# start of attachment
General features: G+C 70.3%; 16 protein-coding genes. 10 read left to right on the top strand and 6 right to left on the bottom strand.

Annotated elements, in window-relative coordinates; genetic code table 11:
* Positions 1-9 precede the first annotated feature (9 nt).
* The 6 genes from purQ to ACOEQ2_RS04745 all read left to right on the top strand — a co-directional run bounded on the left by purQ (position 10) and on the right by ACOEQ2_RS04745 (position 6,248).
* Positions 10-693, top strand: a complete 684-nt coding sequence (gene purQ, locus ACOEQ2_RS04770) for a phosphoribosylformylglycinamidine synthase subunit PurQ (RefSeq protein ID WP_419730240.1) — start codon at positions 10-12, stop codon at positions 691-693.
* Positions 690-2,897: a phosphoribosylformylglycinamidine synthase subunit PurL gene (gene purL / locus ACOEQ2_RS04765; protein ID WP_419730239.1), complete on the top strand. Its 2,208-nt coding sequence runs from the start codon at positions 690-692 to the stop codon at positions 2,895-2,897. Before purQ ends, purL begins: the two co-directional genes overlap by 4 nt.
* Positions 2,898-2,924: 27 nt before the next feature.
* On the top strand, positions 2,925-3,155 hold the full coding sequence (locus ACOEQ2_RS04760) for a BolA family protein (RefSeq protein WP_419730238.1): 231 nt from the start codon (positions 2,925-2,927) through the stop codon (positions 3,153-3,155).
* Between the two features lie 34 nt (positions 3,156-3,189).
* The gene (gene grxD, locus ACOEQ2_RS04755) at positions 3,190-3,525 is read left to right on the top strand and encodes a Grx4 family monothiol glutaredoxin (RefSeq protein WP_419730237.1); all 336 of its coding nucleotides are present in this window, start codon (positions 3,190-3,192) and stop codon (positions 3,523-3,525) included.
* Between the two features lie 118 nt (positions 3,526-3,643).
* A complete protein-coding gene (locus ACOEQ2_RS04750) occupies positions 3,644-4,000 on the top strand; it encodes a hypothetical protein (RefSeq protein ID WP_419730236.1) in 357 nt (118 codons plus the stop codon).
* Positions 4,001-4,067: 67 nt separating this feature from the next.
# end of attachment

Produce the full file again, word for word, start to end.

General features: G+C 70.3%; 16 protein-coding genes. 10 read left to right on the top strand and 6 right to left on the bottom strand.

Annotated elements, in window-relative coordinates; genetic code table 11:
* Positions 1-9 precede the first annotated feature (9 nt).
* The 6 genes from purQ to ACOEQ2_RS04745 all read left to right on the top strand — a co-directional run bounded on the left by purQ (position 10) and on the right by ACOEQ2_RS04745 (position 6,248).
* Positions 10-693, top strand: a complete 684-nt coding sequence (gene purQ, locus ACOEQ2_RS04770) for a phosphoribosylformylglycinamidine synthase subunit PurQ (RefSeq protein ID WP_419730240.1) — start codon at positions 10-12, stop codon at positions 691-693.
* Positions 690-2,897: a phosphoribosylformylglycinamidine synthase subunit PurL gene (gene purL / locus ACOEQ2_RS04765; protein ID WP_419730239.1), complete on the top strand. Its 2,208-nt coding sequence runs from the start codon at positions 690-692 to the stop codon at positions 2,895-2,897. Before purQ ends, purL begins: the two co-directional genes overlap by 4 nt.
* Positions 2,898-2,924: 27 nt before the next feature.
* On the top strand, positions 2,925-3,155 hold the full coding sequence (locus ACOEQ2_RS04760) for a BolA family protein (RefSeq protein WP_419730238.1): 231 nt from the start codon (positions 2,925-2,927) through the stop codon (positions 3,153-3,155).
* Between the two features lie 34 nt (positions 3,156-3,189).
* The gene (gene grxD, locus ACOEQ2_RS04755) at positions 3,190-3,525 is read left to right on the top strand and encodes a Grx4 family monothiol glutaredoxin (RefSeq protein WP_419730237.1); all 336 of its coding nucleotides are present in this window, start codon (positions 3,190-3,192) and stop codon (positions 3,523-3,525) included.
* Between the two features lie 118 nt (positions 3,526-3,643).
* A complete protein-coding gene (locus ACOEQ2_RS04750) occupies positions 3,644-4,000 on the top strand; it encodes a hypothetical protein (RefSeq protein ID WP_419730236.1) in 357 nt (118 codons plus the stop codon).
* Positions 4,001-4,067: 67 nt separating this feature from the next.